AUTM Newsbrief
Oct. 21, 2010

Boosting technology transfer in the Philippines
Manila Bulletin
The Philippines, Technology Transfer Act, which was signed into law on March 23, and took effect on May 8, grants intellectual property ownership to research and development institutions that performed the research and development using public funds. The law paves the way for scientists to benefit from the results of public-funded research. It allows scientists, state universities and colleges, and research institutions to profit from research funded by taxpayers through the commercialization of research outputs, through the creation of a spin-off company or through licensing, or the sale of the technology and/or intellectual property rights.More

Judge rules kinetic concepts' patents invalid
The Wall Street Journal (subscription)
Kinetic Concepts Inc.'s shares slumped after a judge rendered invalid two key patents the medical-technology company has used to defend its wound-therapy franchise. The ruling by the U.S. District Court for the Western District of Texas effectively overturns a jury verdict from March that found U.K.-based medical-device maker Smith & Nephew PLC had infringed the patents. That case involved Smith & Nephew's Renasys products and two patents owned by Wake Forest University in Texas and licensed to Kinetic and included damages of $1.2 million. Kinetic said it will continue to analyze the court's ruling and assess its next steps, including an appeal.More

Enterprise Fellowship scheme helps tech startups to thrive
Scottish businesses partnering with universities on the development of new technologies are being urged to apply to the Enterprise Fellowship program. The scheme is still only seeing a handful of applications from outside academia even though guidelines were relaxed three years ago. Gavin Laird, who heads up the program, said: "We opened up the scheme to ideas from companies partnering with universities bringing either their own intellectual property in or bringing intellectual property in from somewhere else."More

MultiCell Technologies Inc. subsidiary inks worldwide licensing
for medical devices IP

International Business Times
MultiCell Technologies Inc. and its majority owned subsidiary Xenogenics Corp. jointly announced Xenogenics' acquisition of Ideal™ BioStent, as well as Xenogenics' worldwide exclusive license deal with Rutgers University for rights to certain intellectual property related to the Ideal BioStent. Analysts forecast the multi-billion dollar interventional cardiology and intravascular stent market to reach $4.6 billion at a growth rate of 3 percent to 4 percent annually. Advances in the market center on medical devices innovation that address long-term safety concerns, including the improvement of blood vessel health. The Ideal BioStent's is a layered technology that integrates different combinations of polymers and drugs to enable the optimization of the delivery of combination drug therapies to provide superior clinical results.More

Intricate, curving 3-D nanostructures created using capillary
action forces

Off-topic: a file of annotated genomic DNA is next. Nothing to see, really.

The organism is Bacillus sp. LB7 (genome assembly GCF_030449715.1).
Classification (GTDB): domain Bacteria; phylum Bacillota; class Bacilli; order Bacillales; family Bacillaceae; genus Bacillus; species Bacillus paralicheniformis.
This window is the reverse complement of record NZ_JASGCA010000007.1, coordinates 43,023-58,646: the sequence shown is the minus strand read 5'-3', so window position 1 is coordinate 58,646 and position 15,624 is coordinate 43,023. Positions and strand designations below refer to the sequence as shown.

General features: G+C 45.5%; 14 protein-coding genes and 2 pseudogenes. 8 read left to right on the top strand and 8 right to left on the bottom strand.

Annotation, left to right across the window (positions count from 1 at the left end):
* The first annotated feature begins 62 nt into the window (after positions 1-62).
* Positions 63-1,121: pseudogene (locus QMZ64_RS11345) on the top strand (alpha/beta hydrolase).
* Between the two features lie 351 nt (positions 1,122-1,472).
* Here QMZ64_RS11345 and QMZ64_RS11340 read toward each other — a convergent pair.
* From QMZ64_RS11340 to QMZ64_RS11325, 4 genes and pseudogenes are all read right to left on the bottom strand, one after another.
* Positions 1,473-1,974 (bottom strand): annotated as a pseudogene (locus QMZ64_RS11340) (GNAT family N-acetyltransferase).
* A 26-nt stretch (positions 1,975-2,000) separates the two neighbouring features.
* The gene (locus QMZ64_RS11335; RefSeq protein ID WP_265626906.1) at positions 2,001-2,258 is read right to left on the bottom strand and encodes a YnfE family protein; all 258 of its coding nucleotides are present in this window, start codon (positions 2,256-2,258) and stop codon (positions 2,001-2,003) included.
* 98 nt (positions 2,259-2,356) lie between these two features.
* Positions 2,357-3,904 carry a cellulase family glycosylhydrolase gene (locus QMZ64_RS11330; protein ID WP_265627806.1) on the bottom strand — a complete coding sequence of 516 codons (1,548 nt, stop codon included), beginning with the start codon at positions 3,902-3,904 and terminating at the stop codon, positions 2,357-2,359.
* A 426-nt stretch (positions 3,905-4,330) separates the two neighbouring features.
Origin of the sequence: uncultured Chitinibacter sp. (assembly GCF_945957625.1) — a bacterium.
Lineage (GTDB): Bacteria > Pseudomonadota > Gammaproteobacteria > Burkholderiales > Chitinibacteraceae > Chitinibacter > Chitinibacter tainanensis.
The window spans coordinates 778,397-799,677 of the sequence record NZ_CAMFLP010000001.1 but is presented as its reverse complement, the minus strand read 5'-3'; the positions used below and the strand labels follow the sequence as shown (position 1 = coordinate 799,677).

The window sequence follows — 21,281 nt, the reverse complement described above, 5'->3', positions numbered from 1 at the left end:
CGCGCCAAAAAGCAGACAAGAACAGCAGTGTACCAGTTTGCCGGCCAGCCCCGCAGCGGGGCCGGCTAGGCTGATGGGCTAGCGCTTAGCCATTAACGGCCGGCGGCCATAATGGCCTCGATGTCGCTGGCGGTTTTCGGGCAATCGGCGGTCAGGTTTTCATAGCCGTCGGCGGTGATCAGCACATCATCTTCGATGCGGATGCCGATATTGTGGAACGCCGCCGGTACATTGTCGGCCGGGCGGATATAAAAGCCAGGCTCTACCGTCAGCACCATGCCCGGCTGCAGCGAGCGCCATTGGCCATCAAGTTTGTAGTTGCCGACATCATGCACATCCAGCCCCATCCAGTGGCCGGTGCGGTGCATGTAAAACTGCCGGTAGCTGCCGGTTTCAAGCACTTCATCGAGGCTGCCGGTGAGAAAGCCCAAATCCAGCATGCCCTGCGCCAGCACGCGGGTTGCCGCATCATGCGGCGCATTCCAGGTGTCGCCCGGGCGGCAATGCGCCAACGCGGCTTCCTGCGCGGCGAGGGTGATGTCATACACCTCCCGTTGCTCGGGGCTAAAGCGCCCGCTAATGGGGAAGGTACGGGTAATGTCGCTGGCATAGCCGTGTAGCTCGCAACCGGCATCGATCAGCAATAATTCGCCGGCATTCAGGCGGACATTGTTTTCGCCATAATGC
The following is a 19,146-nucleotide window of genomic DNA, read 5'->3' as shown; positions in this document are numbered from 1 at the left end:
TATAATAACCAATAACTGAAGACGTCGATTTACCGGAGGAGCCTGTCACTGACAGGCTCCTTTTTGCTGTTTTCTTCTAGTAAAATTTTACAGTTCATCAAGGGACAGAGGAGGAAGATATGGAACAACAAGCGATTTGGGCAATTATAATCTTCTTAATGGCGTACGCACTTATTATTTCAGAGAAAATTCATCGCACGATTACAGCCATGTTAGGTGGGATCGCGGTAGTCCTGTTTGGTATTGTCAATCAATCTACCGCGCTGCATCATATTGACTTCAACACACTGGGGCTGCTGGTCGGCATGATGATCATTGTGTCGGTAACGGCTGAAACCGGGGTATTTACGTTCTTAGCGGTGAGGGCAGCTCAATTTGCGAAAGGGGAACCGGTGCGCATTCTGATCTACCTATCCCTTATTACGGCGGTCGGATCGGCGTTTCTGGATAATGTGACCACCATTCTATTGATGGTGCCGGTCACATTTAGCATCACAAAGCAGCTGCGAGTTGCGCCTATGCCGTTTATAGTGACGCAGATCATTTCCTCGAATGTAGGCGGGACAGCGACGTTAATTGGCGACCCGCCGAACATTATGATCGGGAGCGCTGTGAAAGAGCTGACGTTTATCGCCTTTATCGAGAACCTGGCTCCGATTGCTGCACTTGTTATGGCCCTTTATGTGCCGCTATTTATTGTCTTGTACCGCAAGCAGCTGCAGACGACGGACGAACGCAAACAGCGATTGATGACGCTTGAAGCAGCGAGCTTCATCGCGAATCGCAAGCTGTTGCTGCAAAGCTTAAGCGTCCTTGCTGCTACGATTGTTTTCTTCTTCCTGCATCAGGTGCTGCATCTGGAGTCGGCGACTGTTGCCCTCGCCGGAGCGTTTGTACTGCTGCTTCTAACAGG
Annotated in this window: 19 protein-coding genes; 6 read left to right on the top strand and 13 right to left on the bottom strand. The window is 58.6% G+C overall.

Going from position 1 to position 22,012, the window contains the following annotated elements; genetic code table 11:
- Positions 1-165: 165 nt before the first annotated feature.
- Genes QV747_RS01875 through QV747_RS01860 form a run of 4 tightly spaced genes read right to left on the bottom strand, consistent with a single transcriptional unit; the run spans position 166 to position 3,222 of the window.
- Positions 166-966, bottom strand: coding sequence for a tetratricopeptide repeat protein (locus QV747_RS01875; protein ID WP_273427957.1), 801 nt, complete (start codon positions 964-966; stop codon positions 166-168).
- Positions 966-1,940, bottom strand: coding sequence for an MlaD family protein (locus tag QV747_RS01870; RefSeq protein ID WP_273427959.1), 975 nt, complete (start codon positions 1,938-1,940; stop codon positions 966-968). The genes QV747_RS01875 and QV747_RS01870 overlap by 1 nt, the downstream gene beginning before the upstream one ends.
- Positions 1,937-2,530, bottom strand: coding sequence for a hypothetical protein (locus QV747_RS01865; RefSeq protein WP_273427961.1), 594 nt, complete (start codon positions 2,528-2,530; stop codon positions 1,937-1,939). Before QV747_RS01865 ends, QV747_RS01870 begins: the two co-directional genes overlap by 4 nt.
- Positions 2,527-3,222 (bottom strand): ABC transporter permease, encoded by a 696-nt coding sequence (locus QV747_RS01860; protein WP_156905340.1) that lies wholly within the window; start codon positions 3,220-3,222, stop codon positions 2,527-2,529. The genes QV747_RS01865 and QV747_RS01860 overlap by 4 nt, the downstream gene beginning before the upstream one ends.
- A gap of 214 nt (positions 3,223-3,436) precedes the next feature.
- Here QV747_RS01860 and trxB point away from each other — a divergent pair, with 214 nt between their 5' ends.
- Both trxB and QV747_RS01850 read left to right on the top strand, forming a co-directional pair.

Nanowerk News
Twisting spires, concentric rings, and gracefully bending petals are a few of the new 3-D shapes that the University of Michigan engineers can make from carbon nanotubes using a new manufacturing process. The process is called "capillary forming," and it takes advantage of capillary action, the phenomenon at work when liquids seem to defy gravity and travel up a drinking straw of their own accord. The university is pursuing patent protection for the intellectual property, and is seeking commercialization partners to help bring the technology to market.More

Research partnership between universities helps spur growth
for Michigan's economy

The State News
The University Research Corridor — comprised of MSU, the University of Michigan and Wayne State University — contributes to Michigan's ability to foster job creation, retain graduates and spur competition among other national and worldwide research "clusters," said Jeff Mason, executive director of the URC. The URC is Michigan's top research and academia alliance formed to positively benefit the state. The universities share faculty and research projects, and out of that comes growth. Research topics range from Great Lakes climate studies to stem cells. In the 2010 Empowering Michigan report, the net economic impact to the state of the alliance reached about $14.8 billion — an increase of about 15 percent to $12.9 billion in 2006.More

UM System to invest $5 million in university-affiliated entrepreneurs
The Columbia Missourian
The University of Missouri System Enterprise Investment program, which is now open for applications, will invest up to $5 million in university-affiliated startups. Chosen entrepreneurs will receive up to a $500,000 seed to help cultivate their new businesses. The UM System will draw from its portfolio of investments, worth $2.4 billion as of fiscal year 2009, to fund the program. The purpose is to promote the growth of university-based intellectual property, said Mike Nichols, vice president for research and economic development.More

UniQuest to show off new projects at AusBiotech
Australian Life Scientist
UniQuest, the commercialization arm of the University of Queensland in Australia will be showing off a host of new innovations and projects, including a cell-based therapy to combat infections in cancer patients undergoing chemotherapy. Neutropenia is a high-risk blood disorder that occurs when chemotherapy destroys the white blood cells needed to defend the body from bacterial and fungal infections. University of Queensland researchers at the Australian Institute for Bioengineering and Nanotechnology have developed TheraPhil to combat neutropenia, with the technology ready to begin phase I clinical trials, which is where a commercial partner is needed.More